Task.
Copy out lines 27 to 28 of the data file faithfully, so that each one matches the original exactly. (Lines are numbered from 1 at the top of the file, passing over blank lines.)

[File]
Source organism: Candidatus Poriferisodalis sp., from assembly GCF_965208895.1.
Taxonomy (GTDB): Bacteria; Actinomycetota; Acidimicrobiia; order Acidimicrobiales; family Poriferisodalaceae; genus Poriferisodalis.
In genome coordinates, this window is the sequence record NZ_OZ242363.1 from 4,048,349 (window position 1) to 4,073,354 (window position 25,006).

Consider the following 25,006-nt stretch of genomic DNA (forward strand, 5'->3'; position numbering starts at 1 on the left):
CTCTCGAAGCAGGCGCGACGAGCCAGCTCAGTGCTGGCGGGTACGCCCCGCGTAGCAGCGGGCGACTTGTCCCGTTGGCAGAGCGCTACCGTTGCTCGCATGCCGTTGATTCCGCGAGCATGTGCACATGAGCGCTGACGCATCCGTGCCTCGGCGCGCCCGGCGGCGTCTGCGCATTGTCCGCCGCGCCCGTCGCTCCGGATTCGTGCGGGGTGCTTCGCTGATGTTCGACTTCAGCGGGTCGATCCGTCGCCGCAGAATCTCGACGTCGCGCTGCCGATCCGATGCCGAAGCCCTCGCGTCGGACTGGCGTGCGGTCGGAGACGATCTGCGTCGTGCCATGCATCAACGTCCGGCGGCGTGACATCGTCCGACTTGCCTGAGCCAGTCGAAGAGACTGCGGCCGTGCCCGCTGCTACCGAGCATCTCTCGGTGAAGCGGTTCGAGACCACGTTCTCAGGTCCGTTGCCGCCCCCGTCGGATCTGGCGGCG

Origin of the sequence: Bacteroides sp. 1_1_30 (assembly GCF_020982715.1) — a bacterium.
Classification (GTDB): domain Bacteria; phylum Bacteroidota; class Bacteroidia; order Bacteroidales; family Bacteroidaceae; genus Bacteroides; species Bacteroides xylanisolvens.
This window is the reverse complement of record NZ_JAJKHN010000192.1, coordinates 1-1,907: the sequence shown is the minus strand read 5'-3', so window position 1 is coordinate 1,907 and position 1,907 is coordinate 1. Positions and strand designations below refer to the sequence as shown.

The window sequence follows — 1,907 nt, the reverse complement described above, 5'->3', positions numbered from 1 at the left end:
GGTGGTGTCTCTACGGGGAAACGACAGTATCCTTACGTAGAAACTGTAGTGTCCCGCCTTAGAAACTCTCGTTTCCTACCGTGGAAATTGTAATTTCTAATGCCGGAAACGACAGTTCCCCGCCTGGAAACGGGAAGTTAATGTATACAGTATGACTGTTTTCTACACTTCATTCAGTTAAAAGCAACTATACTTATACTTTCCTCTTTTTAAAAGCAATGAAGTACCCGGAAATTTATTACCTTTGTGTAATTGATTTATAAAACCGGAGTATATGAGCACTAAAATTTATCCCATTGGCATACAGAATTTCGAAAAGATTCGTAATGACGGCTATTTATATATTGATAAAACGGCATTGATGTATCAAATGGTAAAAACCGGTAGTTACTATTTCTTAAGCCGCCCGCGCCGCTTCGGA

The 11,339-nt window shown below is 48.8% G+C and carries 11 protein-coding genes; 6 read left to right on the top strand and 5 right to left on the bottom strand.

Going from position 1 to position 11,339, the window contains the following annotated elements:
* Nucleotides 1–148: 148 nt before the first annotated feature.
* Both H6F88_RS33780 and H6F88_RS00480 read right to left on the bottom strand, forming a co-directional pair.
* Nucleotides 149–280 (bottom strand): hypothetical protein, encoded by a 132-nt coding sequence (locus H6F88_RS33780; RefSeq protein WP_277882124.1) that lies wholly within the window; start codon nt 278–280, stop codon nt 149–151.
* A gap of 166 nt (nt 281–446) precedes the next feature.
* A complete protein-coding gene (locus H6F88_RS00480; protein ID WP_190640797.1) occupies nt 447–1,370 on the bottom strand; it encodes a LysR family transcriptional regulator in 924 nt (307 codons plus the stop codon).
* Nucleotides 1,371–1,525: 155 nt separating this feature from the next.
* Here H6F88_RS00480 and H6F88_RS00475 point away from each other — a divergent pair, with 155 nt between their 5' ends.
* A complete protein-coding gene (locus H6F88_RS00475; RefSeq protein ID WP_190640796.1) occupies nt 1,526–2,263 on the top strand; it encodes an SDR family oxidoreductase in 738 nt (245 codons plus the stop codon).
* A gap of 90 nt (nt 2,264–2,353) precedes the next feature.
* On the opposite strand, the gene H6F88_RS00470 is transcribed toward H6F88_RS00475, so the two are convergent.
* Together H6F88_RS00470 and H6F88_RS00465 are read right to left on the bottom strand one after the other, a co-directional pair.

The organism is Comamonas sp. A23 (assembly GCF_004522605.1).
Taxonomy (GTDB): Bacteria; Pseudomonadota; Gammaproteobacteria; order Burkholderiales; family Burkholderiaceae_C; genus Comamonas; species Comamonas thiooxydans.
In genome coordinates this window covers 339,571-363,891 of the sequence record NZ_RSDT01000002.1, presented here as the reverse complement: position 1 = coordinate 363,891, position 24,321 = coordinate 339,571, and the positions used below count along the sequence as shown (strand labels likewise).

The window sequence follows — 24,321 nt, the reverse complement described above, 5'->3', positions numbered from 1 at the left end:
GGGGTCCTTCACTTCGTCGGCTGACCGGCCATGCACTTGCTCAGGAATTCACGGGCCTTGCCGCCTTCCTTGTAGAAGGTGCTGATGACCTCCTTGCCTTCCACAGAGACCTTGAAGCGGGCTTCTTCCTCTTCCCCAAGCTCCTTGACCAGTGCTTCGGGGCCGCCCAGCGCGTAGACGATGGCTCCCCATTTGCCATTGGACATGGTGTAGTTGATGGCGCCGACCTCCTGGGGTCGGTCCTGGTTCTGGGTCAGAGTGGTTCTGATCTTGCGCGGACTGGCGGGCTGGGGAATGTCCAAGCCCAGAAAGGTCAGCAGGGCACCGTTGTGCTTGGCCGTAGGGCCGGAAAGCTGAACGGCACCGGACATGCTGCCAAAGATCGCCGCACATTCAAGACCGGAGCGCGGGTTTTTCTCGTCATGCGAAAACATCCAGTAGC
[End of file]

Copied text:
The window sequence follows — 24,321 nt, the reverse complement described above, 5'->3', positions numbered from 1 at the left end:
GGGGTCCTTCACTTCGTCGGCTGACCGGCCATGCACTTGCTCAGGAATTCACGGGCCTTGCCGCCTTCCTTGTAGAAGGTGCTGATGACCTCCTTGCCTTCCACAGAGACCTTGAAGCGGGCTTCTTCCTCTTCCCCAAGCTCCTTGACCAGTGCTTCGGGGCCGCCCAGCGCGTAGACGATGGCTCCCCATTTGCCATTGGACATGGTGTAGTTGATGGCGCCGACCTCCTGGGGTCGGTCCTGGTTCTGGGTCAGAGTGGTTCTGATCTTGCGCGGACTGGCGGGCTGGGGAATGTCCAAGCCCAGAAAGGTCAGCAGGGCACCGTTGTGCTTGGCCGTAGGGCCGGAAAGCTGAACGGCACCGGACATGCTGCCAAAGATCGCCGCACATTCAAGACCGGAGCGCGGGTTTTTCTCGTCATGCGAAAACATCCAGTAGC